- About Us
- Our Team
News & Events
- Taking prime care of whānau
- Cake making data analyst at Tui Ora
- Paint the Town Yellow today
- Tui Ora marks 20 years of Maori health and self determination
- Mental illness in Kiwi teens
- Paint the town yellow – World Suicide Prevention Day, 10 September 2018
- Latching on promotes normality of feeding practice - World Breastfeeding Week August 1-7, 2018
- Terence turns a new leaf
Flying high beats depression
Brendon Whitmore's way out of depression was to fly high. Literally.
In 2009 Whitmore, 33, returned to New Zealand from a navy deployment in a high risk part of the world. Back home he suffered post deployment stress. Then his marriage broke up and he had to sell his house, he said.
"From there I became very alone and isolated. I felt I lost myself. I didn't really know who I was or where I was heading. I didn't want to go out. I wanted to hide away. I was very untrusting of people. Didn't like to be around crowds of people. It was a very lonely dark place. It's a scary place. Not only for individuals but for family members."
As part of his recovery he was told he had to be physically active, so, as well as playing in a few touch teams he got into circus arts.
Whitmore left the navy in 2013 to come home to New Plymouth where he set up a little boutique fitness studio called Suspension Flow Fitness, where he teaches, among other things aerial yoga. And he is still does his circus arts.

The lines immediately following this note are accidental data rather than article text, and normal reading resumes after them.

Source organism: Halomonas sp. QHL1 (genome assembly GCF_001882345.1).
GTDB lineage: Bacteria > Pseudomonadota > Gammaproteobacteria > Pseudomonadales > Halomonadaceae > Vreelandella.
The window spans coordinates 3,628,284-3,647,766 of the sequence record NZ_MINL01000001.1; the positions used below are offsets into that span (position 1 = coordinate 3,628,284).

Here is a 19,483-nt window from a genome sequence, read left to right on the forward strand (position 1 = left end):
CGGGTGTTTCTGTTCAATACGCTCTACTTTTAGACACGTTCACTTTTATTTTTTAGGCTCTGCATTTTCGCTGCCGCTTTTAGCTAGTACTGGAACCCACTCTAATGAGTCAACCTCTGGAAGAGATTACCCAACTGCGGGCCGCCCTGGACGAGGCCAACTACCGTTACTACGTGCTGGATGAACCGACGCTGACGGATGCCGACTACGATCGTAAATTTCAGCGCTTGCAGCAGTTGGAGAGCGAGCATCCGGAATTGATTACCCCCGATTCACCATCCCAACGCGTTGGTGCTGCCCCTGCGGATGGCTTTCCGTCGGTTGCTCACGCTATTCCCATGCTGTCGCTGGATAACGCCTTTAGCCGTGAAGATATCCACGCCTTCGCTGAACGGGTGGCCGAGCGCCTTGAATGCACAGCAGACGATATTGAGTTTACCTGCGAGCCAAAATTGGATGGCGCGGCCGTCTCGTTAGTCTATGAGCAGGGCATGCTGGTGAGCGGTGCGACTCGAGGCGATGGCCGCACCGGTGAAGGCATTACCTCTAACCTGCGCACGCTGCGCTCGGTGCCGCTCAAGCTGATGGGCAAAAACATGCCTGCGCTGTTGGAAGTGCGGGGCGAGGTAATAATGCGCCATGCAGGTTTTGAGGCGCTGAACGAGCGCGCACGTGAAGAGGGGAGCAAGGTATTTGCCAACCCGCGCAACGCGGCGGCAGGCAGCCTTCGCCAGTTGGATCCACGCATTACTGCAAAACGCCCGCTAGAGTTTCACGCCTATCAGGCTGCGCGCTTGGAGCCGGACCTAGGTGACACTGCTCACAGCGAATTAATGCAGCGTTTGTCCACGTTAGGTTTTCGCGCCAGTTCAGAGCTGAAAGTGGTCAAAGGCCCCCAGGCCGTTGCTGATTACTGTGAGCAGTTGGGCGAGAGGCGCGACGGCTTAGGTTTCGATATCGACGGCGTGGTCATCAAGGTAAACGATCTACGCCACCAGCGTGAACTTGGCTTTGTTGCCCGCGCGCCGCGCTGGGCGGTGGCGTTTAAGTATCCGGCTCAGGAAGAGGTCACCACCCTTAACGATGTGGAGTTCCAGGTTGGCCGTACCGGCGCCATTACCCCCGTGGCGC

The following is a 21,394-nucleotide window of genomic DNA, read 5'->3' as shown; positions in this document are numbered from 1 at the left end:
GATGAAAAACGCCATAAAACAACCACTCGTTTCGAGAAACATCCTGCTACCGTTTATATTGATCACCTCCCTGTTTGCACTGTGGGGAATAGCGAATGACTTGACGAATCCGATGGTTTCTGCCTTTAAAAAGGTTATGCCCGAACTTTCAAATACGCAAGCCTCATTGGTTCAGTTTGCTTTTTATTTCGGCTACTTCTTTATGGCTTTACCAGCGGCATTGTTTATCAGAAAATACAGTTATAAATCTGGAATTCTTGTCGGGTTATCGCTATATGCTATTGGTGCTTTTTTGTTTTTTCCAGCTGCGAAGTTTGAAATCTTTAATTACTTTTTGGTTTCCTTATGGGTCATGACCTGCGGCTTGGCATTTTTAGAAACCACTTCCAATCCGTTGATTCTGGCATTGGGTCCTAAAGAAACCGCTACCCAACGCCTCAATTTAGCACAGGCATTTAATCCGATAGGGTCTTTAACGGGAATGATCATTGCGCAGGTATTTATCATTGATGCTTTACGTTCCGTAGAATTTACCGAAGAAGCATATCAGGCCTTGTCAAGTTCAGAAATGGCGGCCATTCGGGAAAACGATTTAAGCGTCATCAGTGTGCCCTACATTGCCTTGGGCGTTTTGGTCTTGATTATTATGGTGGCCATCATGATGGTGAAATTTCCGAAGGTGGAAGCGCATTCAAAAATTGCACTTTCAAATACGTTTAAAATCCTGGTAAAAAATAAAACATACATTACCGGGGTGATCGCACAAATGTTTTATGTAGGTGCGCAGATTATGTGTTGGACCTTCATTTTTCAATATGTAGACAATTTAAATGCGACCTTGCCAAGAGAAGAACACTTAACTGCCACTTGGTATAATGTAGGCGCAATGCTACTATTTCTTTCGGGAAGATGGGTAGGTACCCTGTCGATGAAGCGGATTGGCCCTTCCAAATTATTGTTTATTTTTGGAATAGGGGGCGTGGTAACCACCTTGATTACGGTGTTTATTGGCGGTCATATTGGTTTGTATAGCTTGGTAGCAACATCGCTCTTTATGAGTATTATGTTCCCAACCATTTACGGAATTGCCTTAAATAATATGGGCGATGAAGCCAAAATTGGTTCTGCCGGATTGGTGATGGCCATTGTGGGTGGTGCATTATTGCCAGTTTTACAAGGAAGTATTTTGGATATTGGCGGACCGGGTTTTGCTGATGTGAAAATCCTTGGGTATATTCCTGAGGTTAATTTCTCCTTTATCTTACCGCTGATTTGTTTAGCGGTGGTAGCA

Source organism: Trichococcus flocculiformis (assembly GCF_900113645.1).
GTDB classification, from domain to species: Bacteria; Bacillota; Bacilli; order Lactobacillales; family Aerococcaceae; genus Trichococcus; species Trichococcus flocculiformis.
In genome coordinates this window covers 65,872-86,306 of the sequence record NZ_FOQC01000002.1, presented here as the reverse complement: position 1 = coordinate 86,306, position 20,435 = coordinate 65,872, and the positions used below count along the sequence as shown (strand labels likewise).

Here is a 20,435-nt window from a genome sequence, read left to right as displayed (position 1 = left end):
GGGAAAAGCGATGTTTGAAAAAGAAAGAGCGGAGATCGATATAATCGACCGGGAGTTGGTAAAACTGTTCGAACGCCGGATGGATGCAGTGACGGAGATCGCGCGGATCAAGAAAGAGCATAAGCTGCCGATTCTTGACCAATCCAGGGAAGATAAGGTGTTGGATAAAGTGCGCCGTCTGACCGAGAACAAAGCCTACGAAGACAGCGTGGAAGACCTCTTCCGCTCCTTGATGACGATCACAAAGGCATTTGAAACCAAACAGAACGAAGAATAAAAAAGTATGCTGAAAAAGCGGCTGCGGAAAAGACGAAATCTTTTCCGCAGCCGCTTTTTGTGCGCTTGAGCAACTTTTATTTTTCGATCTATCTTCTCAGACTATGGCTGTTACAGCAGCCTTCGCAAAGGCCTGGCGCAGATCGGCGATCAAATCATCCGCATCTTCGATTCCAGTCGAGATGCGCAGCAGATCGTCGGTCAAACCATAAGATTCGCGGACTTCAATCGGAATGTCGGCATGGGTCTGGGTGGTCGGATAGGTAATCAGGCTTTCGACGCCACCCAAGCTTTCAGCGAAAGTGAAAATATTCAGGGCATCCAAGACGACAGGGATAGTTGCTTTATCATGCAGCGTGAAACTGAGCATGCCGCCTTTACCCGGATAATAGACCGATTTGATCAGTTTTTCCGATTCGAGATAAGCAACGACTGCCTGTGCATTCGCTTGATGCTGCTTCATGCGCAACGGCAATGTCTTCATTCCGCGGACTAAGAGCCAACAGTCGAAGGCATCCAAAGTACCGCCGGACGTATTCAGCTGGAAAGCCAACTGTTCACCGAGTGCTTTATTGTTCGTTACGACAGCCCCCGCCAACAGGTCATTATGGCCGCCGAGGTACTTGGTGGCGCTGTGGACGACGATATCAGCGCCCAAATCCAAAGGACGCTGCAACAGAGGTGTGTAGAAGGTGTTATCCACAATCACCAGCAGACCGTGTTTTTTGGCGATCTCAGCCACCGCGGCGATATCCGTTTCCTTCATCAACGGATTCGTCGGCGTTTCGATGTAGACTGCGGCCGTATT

He also works at Maori health provider Tui Ora and uses his experience to help others.
"And to raise awareness, especially for males. It's letting people know it's ok to talk about things. It's ok to reach out and ask for help. It's a journey that will get better."
There's help and services out there and early intervention is the key, he said.
"I would definitely encourage people to get active in the community. activities groups. And I'm passionate about physical activity. Do anything you are capable of doing, swimming, even walking." Read his full story in the Taranaki Daily News here.
WHERE TO GET HELP in Taranaki
- Talk to your local GP, school counsellor or a public health nurse.
- Tui Ora 06 759 4064. For mild to moderate mental health support see the Taranaki Primary Connections page on our website.
- Supporting Families 06 757 9300 or www.supportingfamilies.org.nz
- Progress to Health 06 757 5549 or www.progresstohealth.org.nz
- Pathways 06 757 2864 or www.pathways.co.nz
- Taranaki District Health Board Assessment Brief Care Team 0508 277 478 (for crisis support)
WHERE TO GET HELP
- The Mental Health Foundation's free Resource and Information Service (09 623 4812) will refer callers to some of the helplines below:
- Lifeline (open 24/7): 0800 543 354
- Depression Helpline (open 24/7): 0800 111 757
- Healthline (open 24/7): 0800 611 116
- Samaritans (open 24/7): 0800 726 666
- Suicide Crisis Helpline (open 24/7): 0508 828 865 (0508 TAUTOKO). Youthline (open 24/7): 0800 376 633. You can also text 234 for free between 8am and midnight, or email firstname.lastname@example.org
- 0800 WHATSUP children's helpline: 0800 9428 787 Online chat is available from 7pm to 10pm every day at www.whatsup.co.nz.
- Kidsline (open 24/7): 0800 543 754. This service is for children aged 5 to 18.
- Alcohol Drug Helpline (open 24/7): 0800 787 797. You can also text 8691 for free.